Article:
By Dave Cho, Marketing Guru & Avid Cycling Fan
Last week, the world was treated to the second edition of the USA Pro Challenge. A grueling seven day, 685-mile stage race where some of the best professional cyclists in the world battle it out across Colorado’s most iconic mountain passes and scenic byways.
One of the riders, Tom Danielson (or “Tommy D” as he is affectionately known) has won several races in his career but perhaps none as dramatically as the 130-mile stage three of the USA Pro Challenge that stretched from Gunnison to Aspen. This was considered the “Queen Stage,” which means it was the toughest, most epic, and most prestigious stage of the race. In other words, most mortals would crumble if they even attempted to ride it let alone race it!
Stage three took the riders over two 12,000-foot mountain passes – Cottonwood Pass (much of it a dirt road) and Independence Pass before a hair-raising, 60 mph decent into Aspen for the finish. Tom ignited the early breakaway, then shed the other riders one by one over the two passes, and held on to win the stage by a mere two seconds with the charging peloton just meters behind. It was the most exciting stage of the USA Pro Challenge and a great result by any standard.
Tom’s stage win was especially fun to watch for me. I have had the privilege of knowing him for the last several years, I have seen his highs and lows, his successes and his failures, and I have had a glimpse into what it takes to compete as a professional cyclist at the highest level. Tom exemplifies these qualities.
So what does it take?
Firstly, choose your parents wisely. These are genetically gifted athletes. I could have trained alongside Tom since we were kids, but I would only be marginally stronger now whereas Tom is racing at the top of the sport. Tom has the ability to deliver oxygen to working muscles with extreme efficiency allowing him to ride much harder, faster and longer than your typical amateur rider. He also has the perfect body type for a cyclist. A large chest, thin but powerful legs, narrow hips, and lean arms all help to put power to the pedals while slicing through the wind.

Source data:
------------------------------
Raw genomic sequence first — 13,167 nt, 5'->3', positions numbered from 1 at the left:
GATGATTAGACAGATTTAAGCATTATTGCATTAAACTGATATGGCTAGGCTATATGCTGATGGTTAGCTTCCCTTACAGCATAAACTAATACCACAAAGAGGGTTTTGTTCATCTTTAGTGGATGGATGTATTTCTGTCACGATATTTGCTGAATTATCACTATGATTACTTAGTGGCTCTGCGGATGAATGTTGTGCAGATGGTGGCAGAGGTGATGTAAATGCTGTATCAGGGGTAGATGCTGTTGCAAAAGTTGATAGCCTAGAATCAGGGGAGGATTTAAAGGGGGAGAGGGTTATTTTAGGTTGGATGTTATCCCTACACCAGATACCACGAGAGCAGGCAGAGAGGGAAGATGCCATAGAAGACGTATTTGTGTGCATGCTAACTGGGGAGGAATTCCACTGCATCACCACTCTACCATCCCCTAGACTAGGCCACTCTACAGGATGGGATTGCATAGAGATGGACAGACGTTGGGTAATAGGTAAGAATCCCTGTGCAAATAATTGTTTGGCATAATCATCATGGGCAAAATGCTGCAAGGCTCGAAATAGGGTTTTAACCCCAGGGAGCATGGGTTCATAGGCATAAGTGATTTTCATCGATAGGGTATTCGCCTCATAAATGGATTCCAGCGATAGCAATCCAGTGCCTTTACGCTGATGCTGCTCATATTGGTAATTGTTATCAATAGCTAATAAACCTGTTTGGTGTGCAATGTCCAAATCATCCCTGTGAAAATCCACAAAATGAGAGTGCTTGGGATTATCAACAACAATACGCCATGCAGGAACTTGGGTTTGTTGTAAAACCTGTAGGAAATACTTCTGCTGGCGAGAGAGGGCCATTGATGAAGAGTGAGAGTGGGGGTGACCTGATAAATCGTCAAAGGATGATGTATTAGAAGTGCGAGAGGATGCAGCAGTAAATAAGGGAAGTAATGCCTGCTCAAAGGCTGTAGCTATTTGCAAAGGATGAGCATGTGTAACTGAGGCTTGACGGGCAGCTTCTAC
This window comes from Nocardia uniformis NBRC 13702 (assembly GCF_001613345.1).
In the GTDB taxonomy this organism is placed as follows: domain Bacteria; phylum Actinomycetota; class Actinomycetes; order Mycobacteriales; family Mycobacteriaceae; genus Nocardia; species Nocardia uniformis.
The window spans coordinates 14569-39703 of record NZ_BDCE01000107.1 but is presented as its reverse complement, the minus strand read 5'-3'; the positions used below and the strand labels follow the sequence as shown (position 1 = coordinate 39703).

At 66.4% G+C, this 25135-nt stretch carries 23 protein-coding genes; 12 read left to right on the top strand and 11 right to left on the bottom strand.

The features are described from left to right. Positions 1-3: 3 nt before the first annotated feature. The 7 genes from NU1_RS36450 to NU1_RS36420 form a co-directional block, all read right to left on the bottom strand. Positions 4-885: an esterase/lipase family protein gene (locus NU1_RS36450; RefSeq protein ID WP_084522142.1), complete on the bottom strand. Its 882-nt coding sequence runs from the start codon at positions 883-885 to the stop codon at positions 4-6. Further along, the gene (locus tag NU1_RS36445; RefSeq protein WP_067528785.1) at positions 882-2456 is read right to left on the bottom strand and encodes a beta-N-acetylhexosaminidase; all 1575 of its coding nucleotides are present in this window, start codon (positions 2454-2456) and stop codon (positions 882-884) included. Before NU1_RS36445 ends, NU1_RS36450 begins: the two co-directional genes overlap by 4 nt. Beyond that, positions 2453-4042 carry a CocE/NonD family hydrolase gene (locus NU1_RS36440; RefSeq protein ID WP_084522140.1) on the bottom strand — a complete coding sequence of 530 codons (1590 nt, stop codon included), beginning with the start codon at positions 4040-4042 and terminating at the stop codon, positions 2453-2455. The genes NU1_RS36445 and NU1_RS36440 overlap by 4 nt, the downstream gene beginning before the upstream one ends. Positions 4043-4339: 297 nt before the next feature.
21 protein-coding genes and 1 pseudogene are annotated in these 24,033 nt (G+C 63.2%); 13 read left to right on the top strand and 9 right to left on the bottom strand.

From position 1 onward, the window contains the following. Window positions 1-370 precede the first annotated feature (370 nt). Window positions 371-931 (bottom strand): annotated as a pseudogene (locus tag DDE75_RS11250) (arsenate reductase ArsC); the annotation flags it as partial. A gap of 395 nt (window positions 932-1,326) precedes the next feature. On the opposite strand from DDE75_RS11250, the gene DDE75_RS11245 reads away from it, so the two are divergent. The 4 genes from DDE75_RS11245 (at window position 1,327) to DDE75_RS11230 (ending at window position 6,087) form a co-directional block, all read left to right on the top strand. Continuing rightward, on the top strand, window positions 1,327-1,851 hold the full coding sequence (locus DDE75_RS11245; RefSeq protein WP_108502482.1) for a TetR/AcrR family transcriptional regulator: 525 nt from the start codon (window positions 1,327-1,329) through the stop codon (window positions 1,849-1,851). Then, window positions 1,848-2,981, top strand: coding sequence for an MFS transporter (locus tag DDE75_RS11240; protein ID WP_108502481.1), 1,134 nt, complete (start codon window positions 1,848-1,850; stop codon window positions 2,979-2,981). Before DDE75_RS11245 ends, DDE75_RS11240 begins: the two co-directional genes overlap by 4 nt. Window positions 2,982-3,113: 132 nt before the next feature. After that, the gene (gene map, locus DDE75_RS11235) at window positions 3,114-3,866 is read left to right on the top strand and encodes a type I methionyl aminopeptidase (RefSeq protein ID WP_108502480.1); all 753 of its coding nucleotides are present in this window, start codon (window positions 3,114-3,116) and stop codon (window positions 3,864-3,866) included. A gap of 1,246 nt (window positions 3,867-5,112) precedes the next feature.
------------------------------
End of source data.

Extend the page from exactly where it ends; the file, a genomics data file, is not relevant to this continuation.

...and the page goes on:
Secondly, train daily to your breaking point regardless of your other responsibilities, the weather, your motivation, your spouse or how you feel. To be a pro, training is imperative. If Derek Jeter of the Yankees took a couple months off from batting practice or fielding grounders, it’s safe to say he would lose very little. If Tom were to take off a few months from the bike, his career might never be the same! I’ve seen Tom train for hours in freezing temperatures on roads covered in several inches of snow. “Eat, sleep, ride, repeat” is the mantra of the professional cyclist, and it’s true.
Third, have nerves of steel and be willing to hit the deck as if being thrown from a car in your underwear. This sport is not for the faint of heart. Speeds reach break-neck proportions, crashes happen routinely and rain, wind, cars, spectators and even dogs can cause havoc when training or racing. Imagine barreling down a mountain road on an inch of rubber while 150 other rides are all fighting for a position at the front. It is raining, you can barely see in front of you and all you have is a helmet and a thin layer of lycra to protect you if you fall. Sounds fun? Well, it’s just another day at the office for the pro cyclist.
Finally, have a support system around you and an unending passion for the sport. Pro cyclists do not race solely for a paycheck. That would be impossible. It takes a love for the bike and the freedom only the bike can bring. You must want to ride more than anything else, and the people around you must understand this.
Your spouse, friends and family need to “get it.” This is not a typical eight-to-five office job. They must understand that to compete at this level, almost every waking hour must be dedicated to honing the craft of simply riding the bike as fast as possible. Whether it is riding, eating, massage, traveling, maintaining equipment or fulfilling sponsorship commitments, it all takes enormous time and dedication. This means there will be a lot of sacrifice in all aspects of life.
The people closest to you need to support this lifestyle and encourage it. For Tom, his support system is a great family, supportive friends and a community that he gives back to routinely for all of their support of his career.
So, do you think you could win a stage of the USA Pro Challenge? Maybe, but you better get going. It’s going to be a tough road ahead.
Note: A committee has been formed to bring a stage of the 2013 USA Pro Challenge to Northern Colorado. For more information and how you can help, visit nococycling.com.